UK admits it used hazardous white phosphorus in Kenya

A British soldier (right) gives instructions during a joint training with KDF at Archer’s Post in Samburu County on October 7, 2020.

Photo credit: Joseph Kanyi | Nation Media Group

The United Kingdom has admitted that its soldiers used dangerous white phosphorus mortar rounds during training in Kenya when conditions permitted their use.

Mr James Heappey, the Parliamentary Undersecretary of State for the Armed Forces said the substance provided “illumination for night training as well as smoke screening reasons”.

White phosphorus is extremely toxic to humans. It can also be quite unstable. It ignites instantly when it comes into contact with oxygen.

Its primary function in weaponry is to burn fast and bright. Once ignited, white phosphorus is extremely difficult to extinguish. It is often used in incendiary munitions by militaries worldwide, including the United States, to illuminate targets as part of tracer munitions at night.

The substance sticks to many surfaces, including skin and clothing.
Experts say these weapons are illegal under international humanitarian law and other international laws and treaties such as the 1980 Protocol on Incendiary Weapons; the 1992 Chemical Weapons Convention; and the 1997 International Convention for the Suppression of Terrorist Bombings, among others).

Internal army study

According to an internal army study obtained by Declassified UK, live mortar firing occurs in regions “frequented by farmers, villagers, and nomadic tribes-people”.

British MP Kenny MacAskill, who uncovered the use of white phosphorus in Kenya by the army, said the dangers of the chemical are well documented and have caused injury and misery in many conflicts.

“That it should be used in training exercises near where civilians are located or through where they'll pass is highly dangerous. It just shouldn't be happening and the Ministry of Defence should cease this practice,” Mr MacAskill said in Parliament.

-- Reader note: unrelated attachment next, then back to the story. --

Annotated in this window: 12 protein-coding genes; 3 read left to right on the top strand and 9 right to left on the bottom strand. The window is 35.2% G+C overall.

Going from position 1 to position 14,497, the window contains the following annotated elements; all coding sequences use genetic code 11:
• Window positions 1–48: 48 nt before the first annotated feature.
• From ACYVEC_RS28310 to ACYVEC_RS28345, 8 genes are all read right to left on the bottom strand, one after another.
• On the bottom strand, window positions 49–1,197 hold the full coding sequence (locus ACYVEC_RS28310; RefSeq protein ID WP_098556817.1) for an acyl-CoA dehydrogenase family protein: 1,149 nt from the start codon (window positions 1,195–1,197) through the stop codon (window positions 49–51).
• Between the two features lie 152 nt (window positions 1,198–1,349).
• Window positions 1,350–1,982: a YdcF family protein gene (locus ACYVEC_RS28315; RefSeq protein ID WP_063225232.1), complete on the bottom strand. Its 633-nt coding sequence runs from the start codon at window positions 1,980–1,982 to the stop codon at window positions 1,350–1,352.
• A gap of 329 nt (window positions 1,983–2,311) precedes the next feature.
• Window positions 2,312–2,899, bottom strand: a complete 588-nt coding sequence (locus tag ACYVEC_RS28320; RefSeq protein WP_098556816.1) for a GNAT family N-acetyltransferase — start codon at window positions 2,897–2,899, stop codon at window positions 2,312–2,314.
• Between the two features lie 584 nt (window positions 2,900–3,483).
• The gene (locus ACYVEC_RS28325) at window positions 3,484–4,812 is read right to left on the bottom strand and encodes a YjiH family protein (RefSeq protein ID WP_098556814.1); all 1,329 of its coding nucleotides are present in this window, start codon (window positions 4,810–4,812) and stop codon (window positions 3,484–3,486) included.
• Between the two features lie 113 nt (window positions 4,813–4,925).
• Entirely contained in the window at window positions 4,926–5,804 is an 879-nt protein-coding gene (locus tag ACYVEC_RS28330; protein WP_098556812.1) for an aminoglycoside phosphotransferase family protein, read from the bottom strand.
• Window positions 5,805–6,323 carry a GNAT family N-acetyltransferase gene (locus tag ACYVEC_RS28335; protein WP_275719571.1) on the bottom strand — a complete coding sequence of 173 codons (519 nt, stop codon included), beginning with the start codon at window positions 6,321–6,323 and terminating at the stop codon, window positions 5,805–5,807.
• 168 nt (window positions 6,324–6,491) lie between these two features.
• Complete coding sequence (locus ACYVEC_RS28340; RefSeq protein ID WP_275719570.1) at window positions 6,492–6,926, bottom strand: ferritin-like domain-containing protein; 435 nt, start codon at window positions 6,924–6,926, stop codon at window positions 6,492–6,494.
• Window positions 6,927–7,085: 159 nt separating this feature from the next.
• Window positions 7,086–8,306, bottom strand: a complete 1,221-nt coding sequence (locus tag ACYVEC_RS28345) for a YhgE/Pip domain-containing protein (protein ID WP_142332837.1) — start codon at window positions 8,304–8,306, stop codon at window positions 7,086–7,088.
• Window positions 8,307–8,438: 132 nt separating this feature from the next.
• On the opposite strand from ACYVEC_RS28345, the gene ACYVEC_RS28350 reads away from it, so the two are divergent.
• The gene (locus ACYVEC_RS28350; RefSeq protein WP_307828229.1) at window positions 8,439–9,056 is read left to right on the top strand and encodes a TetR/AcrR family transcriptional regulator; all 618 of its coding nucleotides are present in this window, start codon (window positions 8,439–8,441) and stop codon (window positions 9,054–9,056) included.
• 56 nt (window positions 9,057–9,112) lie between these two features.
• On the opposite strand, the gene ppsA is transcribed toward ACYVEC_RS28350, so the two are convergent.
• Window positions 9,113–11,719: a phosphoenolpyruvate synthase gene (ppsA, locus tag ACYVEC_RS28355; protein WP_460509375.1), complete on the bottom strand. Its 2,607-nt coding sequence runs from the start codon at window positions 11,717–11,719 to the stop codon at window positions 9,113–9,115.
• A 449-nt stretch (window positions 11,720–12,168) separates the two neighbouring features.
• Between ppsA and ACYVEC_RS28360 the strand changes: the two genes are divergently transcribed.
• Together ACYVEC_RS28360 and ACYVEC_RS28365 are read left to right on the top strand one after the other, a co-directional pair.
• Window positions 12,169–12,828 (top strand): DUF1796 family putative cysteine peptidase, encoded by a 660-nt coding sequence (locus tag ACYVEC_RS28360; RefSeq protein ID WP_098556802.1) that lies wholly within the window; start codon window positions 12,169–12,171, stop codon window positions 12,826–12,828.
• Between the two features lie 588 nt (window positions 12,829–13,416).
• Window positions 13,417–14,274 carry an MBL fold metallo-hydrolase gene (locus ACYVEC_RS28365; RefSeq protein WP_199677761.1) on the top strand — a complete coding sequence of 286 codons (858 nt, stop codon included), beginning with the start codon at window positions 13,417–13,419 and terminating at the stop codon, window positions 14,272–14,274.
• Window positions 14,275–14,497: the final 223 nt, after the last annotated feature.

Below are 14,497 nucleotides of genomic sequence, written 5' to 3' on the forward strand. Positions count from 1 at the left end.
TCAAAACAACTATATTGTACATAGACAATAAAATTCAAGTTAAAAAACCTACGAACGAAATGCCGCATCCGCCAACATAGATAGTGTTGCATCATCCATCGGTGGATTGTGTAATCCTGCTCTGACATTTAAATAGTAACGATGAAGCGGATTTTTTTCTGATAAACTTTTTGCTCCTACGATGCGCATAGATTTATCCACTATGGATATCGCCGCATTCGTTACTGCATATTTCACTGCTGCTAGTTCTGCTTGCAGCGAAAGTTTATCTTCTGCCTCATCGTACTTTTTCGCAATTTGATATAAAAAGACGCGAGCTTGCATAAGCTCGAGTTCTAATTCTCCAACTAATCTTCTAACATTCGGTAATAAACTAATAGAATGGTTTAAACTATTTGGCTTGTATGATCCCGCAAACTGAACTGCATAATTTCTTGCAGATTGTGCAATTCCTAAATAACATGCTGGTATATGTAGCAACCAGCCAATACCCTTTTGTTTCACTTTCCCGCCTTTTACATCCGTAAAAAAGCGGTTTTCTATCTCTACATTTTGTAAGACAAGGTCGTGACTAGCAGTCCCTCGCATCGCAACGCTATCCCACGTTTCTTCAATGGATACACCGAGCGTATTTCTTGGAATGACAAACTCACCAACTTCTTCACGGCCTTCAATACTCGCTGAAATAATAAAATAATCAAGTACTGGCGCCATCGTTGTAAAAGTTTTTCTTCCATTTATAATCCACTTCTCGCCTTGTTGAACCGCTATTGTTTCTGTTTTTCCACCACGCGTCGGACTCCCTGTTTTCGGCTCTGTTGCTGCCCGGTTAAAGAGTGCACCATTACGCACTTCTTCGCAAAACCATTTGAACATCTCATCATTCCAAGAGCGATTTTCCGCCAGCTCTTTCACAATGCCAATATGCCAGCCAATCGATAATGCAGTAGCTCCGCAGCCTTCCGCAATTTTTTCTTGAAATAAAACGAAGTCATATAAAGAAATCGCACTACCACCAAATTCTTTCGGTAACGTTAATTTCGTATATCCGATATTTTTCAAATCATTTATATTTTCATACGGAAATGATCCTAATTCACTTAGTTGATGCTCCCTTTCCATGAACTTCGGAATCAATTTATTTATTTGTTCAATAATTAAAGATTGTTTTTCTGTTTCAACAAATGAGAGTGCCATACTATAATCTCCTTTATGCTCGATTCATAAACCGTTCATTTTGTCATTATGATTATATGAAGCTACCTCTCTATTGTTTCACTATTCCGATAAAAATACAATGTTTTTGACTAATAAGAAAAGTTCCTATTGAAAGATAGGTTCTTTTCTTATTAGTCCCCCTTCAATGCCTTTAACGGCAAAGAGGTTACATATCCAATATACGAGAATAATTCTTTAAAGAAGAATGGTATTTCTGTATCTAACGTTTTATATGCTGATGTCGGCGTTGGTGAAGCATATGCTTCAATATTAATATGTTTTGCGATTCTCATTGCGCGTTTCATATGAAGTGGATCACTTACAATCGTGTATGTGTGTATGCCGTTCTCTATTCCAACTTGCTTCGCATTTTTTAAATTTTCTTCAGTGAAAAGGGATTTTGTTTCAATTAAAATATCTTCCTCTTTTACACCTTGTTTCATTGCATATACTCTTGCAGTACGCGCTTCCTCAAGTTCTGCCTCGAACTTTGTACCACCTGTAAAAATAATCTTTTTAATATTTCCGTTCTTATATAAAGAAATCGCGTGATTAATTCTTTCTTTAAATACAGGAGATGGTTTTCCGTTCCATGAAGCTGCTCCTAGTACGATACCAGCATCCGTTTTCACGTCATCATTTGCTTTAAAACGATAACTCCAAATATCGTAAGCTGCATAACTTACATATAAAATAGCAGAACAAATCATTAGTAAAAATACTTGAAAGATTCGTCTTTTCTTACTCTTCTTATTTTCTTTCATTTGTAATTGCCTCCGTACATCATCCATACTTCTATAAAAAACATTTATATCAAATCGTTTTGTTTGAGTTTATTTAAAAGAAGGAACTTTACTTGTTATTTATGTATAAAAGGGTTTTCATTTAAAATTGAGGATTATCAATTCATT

The British Army Training Unit Kenya (Batuk) has been accused of murder, rape, sexual assaults, environmental damage, sexual exploitation of Kenyan women, and deaths caused by the negligent handling of unexploded ordnance.

Some 1,496 residents of the Lolldaiga community in Laikipia have sued Batuk for starting a fire that destroyed more than 10,000 acres at the conservancy.

Other than environmental damage, the surrounding community claims the disaster triggered a human-wildlife crisis, forcing animals searching for water and pasture to invade their farms.

Unexploded mortar fuse

The fire, which emitted smoke containing dangerous chemicals, has caused adverse health effects such as serious eye-sight problems and miscarriages in humans and livestock.

Some of the community members close to the ranch have since been forced to abandon their homes due to the howling hot winds.

In 2015, 13-year-old Kenyan boy, Lisoka Lesasuyan, lost both arms and an eye when he picked up an unexploded mortar fuse. The type of fuse was withdrawn from British army service in 2019 after it was found to contain the poisonous and explosive substance Tetryl, Labour MP Clive Lewis was told.

Tetryl can affect the nervous, digestive, and respiratory systems. Its manufacture in the United States was stopped as far back as 1973, and the Pentagon is destroying the remaining stocks.

Last November, Kenyan police reopened a case into the 2012 murder of 21-year-old Agnes Wanjiru, who was last seen with a British soldier from a military base in Nanyuki.

The young mother disappeared and was later found dead in a septic tank behind the hotel.

Last October, the Sunday Times reported that a British soldier confessed to killing Wanjiru and showed comrades where he dumped her body. The crime was reported but dismissed by military officials.

British High Commissioner to Kenya Marriott on joint specialised training between KDF and BATUK


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